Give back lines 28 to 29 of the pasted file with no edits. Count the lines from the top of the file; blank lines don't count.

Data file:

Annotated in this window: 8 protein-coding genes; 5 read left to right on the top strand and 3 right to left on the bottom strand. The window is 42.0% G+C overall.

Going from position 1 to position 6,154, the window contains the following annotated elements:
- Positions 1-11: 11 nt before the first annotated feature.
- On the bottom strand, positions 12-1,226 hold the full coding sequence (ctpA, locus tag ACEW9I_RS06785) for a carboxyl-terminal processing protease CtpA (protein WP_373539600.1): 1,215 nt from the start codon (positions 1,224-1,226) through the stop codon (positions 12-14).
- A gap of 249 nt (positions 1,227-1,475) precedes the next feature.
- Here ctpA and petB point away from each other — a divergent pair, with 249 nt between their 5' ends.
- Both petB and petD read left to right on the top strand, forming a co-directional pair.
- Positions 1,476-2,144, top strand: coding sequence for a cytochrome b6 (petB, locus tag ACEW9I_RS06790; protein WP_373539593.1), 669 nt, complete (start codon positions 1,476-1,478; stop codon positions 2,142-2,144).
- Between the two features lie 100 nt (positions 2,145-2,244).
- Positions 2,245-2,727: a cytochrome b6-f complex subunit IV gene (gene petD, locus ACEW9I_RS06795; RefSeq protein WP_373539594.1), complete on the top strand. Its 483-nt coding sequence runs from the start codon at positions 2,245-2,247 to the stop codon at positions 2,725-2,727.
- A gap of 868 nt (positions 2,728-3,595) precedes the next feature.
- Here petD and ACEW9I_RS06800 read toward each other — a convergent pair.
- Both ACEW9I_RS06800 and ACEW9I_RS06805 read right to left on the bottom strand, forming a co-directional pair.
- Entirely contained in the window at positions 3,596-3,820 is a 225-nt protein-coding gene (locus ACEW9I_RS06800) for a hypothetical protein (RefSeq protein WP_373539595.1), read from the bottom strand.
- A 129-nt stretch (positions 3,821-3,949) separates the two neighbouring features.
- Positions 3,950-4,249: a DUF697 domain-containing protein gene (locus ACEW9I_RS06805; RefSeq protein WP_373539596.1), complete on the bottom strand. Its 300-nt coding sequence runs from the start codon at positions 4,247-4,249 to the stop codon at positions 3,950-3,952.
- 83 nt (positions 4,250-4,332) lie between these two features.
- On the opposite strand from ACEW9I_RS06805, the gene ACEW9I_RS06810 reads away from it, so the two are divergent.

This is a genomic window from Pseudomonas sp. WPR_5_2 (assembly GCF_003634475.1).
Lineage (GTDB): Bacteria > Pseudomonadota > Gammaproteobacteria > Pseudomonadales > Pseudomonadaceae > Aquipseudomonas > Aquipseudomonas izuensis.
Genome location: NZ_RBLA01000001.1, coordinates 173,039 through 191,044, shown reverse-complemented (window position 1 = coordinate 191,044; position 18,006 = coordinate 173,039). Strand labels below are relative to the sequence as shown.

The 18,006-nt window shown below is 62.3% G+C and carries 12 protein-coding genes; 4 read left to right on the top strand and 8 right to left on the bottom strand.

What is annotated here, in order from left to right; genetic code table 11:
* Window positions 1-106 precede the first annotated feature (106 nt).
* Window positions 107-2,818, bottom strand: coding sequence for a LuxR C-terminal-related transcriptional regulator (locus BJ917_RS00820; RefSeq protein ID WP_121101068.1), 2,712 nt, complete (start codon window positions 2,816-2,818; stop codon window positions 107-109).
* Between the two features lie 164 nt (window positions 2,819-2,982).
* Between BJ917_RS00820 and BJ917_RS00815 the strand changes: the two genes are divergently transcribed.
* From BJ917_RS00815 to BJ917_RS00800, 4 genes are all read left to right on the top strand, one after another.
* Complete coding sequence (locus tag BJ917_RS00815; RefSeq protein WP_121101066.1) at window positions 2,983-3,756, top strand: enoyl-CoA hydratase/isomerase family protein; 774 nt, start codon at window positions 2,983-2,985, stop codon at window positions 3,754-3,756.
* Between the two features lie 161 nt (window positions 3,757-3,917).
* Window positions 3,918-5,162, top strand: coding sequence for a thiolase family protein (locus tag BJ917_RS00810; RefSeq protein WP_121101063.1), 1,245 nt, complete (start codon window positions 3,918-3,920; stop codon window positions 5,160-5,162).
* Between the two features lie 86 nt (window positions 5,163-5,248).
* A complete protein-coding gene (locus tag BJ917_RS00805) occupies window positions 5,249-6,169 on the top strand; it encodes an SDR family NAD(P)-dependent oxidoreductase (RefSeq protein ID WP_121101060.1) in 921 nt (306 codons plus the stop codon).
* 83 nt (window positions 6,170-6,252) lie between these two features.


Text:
* From BJ917_RS00815 to BJ917_RS00800, 4 genes are all read left to right on the top strand, one after another.
* Complete coding sequence (locus tag BJ917_RS00815; RefSeq protein WP_121101066.1) at window positions 2,983-3,756, top strand: enoyl-CoA hydratase/isomerase family protein; 774 nt, start codon at window positions 2,983-2,985, stop codon at window positions 3,754-3,756.